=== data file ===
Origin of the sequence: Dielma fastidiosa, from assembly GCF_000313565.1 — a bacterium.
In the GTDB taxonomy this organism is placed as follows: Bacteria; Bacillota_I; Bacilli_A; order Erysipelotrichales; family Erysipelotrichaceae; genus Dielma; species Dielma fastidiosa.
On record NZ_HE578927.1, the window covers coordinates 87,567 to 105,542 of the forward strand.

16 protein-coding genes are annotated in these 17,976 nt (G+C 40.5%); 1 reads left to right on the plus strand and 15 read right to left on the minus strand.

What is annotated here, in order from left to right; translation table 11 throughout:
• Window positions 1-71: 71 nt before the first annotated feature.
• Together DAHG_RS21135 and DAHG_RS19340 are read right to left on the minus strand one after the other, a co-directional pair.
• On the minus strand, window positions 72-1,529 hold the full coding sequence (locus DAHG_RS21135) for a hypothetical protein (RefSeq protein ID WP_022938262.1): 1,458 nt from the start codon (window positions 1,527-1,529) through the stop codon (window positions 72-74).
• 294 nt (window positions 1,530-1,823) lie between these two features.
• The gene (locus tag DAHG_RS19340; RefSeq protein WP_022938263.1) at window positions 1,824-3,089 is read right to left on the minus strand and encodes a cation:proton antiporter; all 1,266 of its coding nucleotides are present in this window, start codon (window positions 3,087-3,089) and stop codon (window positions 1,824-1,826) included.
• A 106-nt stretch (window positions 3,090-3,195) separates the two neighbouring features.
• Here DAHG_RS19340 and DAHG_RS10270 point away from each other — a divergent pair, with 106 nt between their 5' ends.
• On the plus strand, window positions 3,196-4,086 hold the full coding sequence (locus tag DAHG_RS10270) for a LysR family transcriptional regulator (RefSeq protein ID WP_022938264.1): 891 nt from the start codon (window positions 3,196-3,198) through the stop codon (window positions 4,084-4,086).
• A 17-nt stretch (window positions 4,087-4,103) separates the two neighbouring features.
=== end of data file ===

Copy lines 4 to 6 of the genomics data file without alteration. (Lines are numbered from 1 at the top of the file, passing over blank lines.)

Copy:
16 protein-coding genes are annotated in these 17,976 nt (G+C 40.5%); 1 reads left to right on the plus strand and 15 read right to left on the minus strand.

What is annotated here, in order from left to right; translation table 11 throughout:
• Window positions 1-71: 71 nt before the first annotated feature.